Cyber Corpse 2
Exquisite Corpse - A Journal of Letters and Life
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Judith Strasser

Is this a cartoon or what?

on the opening of an exhibit of art by H.C. "Cliff" Westermann

I. Art Talk

Slides flick on the wall:
Cliff the acrobat who enters
one-man shows on his hands,
upside-down. Cliff the vet,
the kid in Marine dress blue.

(Old soldiers discuss
his sharp-shooter medals,
ribbons from two campaigns.)

To see Cliff's Death Ships,
women in little black dresses
trip down to the gallery
arm-in-arm with men in ties.

II. The Planes

Bi-planes, bombers, single-
engined, single-minded
engines of death and destruction
crash in the ocean, crash
in the desert southwest.
(Purple mesas, crumbled cliffs.)
Kamikaze pilots drive planes
into ships, spike holes into
blazing hulls. Wings crumple,
hang askew. Stick torsos
somersault out. Tarmac cracks
near a hangar, tin-roofed, shards
sharp in its window frames.
The wind-sock droops like a cock
at half-mast. A friend
with a little red stunt plane
tells Cliff to dive-bomb City Hall.

III. "The Connecticut Ballroom"

Popeye socks a saguaro cactus
on Natsume paper made in Japan.
Vultures perch on spiky
bare branches, watch
mastodons die in the marsh.
An Arctic Death Ship, severed
by icebergs, founders on feathers
embedded in rag. A couple,
dressed fit to kill,
waltzes toward war
down the San Pedro pier.

IV. "See America First"

Tongues of flame lick
a skull; cracks flow
over the forehead like
rivers through North Vietnam.
A Death Ship lists;
searchlights beam
across a life-ring
tossed overboard. Sharks
segue into rats knifing
through yellow waves.

V. "Destructive Machine From Under the Sea"

The monster spreads its lips,
bares its teeth, chases stick people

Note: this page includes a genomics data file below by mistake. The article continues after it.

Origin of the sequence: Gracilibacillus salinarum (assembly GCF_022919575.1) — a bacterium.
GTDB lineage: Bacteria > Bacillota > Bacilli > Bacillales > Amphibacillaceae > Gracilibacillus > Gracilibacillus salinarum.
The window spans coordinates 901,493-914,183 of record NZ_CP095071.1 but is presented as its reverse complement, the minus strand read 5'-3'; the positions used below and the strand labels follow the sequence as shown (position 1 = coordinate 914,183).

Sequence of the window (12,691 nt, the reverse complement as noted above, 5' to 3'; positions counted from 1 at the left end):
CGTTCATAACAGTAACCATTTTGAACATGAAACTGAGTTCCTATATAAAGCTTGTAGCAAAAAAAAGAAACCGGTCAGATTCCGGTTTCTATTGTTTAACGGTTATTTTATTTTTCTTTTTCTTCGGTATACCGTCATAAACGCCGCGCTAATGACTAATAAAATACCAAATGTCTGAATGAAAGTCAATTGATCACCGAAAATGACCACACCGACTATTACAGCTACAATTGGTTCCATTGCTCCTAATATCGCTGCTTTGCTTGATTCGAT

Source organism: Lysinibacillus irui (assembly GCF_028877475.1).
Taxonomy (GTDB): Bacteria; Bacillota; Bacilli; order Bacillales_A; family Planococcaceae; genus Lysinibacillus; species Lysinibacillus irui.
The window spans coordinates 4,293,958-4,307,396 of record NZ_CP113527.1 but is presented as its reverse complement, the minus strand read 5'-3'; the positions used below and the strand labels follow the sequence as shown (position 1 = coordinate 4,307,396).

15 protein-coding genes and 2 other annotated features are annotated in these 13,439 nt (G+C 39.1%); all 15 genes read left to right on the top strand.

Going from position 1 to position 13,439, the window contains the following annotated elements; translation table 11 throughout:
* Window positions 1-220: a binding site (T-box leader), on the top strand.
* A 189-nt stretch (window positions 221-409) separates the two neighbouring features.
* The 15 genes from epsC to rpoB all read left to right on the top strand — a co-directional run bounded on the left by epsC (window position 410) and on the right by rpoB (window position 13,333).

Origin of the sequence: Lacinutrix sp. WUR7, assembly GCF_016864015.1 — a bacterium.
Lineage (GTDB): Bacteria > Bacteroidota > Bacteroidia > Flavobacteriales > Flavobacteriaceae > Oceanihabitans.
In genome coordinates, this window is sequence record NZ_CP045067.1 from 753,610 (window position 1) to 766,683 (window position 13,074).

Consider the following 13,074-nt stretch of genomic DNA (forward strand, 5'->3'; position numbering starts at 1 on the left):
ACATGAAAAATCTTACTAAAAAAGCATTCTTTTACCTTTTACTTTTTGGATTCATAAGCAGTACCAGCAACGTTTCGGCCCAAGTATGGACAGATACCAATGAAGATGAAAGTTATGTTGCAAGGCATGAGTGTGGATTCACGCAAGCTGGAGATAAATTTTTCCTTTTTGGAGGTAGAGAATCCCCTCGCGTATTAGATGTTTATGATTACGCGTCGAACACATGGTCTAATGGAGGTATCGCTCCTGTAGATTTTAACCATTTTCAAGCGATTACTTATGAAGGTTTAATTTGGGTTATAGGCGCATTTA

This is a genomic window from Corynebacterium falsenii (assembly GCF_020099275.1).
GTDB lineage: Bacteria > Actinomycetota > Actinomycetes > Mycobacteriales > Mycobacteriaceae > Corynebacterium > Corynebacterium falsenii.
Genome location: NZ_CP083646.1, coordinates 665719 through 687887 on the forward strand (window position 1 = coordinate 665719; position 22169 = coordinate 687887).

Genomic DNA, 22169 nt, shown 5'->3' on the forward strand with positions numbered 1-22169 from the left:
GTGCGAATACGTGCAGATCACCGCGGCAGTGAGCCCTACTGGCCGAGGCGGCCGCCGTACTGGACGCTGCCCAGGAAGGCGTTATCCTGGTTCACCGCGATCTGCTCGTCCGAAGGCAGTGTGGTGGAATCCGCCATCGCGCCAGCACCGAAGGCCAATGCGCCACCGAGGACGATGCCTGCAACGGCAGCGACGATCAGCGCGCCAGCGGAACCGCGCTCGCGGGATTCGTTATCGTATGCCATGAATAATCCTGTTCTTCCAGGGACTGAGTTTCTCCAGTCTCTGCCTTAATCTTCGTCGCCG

into melting office towers.
And--at the same time!--shoots
a plane right out of the sky
(see the stick-passengers tumble)
soaks a pathetic stick-couple
with a giant spurt of jism.

VI. Mama Digdown's New Orleans Brass Band

The saints come marching in--
tuba, trumpet, trombone--
to lead us out of the gallery
past Cliff's mangy coyotes,
spewing volcanoes, feathers-
steeples- and palm-trees-
cum-phalluses, away from his
comic-book colors and school-kid-
awkward lines, up the stairs
past General Nuke (portrait
by Robert Arneson), his ballistic
missile nose, three-skull epaulettes.
In 1968, Mama Digdown's wailed
in their cradles, if they wailed
at all. They launch into a dirge--
just a closer walk with thee--
as we emerge at the cash bar.
Chardonnay? Merlot? Perhaps a nice
chablis? It's an icy dark night,
December. Tiny white lights
deck the wall, stretch toward the pane
glass window, slice through,
twinkle outside on winter-sharp
branches whipped by a no-good wind.


Thesis Riff

on seeing works by Jed Ela and Chuck Close

there are many
many of us
and nobody
nobody knows
knows what
what we
what we are
we are for

for are we
are we what we
what knows, knows
nobody and us
of many, many
are there

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